An Ecolabel Fable: Why Sustainable Seafood Labels Can’t Guarantee Ocean-Friendly Choices

When did lunch become so complicated? The server at the sushi restaurant hands me the menu, and I’m hit with a wave of anxiety as I count four pages, printed front and back.

I was hoping the menu would be as minimalist as the modern decor. I have only 45 minutes, and I’d like to enjoy a conversation with my husband, something we don’t get to do over meals at home with the kids. But as I scan the specials, I spot a familiar fish face. It’s the Vancouver Aquarium’s Ocean Wise logo, a sign of a sustainable seafood choice. Decision-making made easy! But it seems almost too easy.

“Are these all Ocean Wise?” I ask our server, pointing to the 11 nigiri items with the stamp next to them. She assures me they are, and I ask for more time to peruse the menu. When she turns away, I pull out my phone and select the Ocean Wise app, which allows users to find restaurants across Canada that are part of the program and check on the sustainability status of seafood. I search the partner directory for the Next Modern Japanese Cuisine in Victoria, British Columbia, but it doesn’t appear, suggesting the restaurant is not an Ocean Wise member. Before I have a chance to check some of the seafood, the server returns.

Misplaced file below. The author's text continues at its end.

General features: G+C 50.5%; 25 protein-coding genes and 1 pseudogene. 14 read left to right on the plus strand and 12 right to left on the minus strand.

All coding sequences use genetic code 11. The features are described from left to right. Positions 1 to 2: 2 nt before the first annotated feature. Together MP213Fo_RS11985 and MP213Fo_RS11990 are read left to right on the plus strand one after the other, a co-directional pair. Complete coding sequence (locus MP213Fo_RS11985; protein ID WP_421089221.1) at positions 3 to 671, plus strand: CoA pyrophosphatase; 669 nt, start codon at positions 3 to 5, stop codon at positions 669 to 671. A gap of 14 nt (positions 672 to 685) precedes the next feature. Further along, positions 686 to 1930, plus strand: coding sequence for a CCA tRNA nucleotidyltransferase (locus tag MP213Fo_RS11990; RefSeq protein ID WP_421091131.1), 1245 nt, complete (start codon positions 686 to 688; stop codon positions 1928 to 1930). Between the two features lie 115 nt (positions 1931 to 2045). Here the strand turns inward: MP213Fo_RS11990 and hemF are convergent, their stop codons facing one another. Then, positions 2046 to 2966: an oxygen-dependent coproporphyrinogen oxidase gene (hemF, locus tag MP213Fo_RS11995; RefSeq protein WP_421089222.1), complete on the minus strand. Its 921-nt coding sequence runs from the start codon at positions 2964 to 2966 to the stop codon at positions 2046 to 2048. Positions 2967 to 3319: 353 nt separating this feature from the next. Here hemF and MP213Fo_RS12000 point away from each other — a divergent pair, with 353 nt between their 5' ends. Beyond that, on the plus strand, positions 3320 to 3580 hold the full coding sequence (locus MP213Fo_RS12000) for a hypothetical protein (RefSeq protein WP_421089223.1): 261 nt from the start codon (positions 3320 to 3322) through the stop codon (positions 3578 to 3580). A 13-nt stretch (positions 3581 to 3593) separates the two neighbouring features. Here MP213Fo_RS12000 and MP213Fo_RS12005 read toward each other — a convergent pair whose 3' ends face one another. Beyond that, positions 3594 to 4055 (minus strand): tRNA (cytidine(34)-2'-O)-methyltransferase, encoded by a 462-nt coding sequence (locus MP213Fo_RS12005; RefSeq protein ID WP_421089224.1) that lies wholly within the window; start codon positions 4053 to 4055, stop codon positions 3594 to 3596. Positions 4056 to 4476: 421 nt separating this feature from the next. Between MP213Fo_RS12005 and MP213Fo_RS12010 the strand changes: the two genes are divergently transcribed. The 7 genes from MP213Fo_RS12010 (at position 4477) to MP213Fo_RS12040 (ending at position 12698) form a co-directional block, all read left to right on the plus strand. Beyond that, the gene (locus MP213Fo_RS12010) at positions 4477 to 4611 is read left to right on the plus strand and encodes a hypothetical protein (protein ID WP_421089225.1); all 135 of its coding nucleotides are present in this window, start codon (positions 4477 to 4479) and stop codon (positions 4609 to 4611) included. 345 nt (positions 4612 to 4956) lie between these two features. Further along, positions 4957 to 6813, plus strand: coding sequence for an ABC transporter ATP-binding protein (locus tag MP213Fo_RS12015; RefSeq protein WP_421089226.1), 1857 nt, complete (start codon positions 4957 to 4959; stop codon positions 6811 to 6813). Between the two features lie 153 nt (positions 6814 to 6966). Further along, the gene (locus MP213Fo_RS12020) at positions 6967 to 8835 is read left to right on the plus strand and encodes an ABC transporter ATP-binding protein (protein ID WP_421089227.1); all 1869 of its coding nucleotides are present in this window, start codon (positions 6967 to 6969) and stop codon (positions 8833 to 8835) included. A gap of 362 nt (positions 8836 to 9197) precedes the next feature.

What was supposed to be a stress-free lunch becomes an interrogation. Are the scallops Japanese? Yes. Farmed or wild? Wild. How were they caught? “I checked with Ocean Wise,” she says. “It’s Ocean Wise accordant.”

Photo: Mohamed kamal/Wikimedia Commons (CC BY-SA 4.0)

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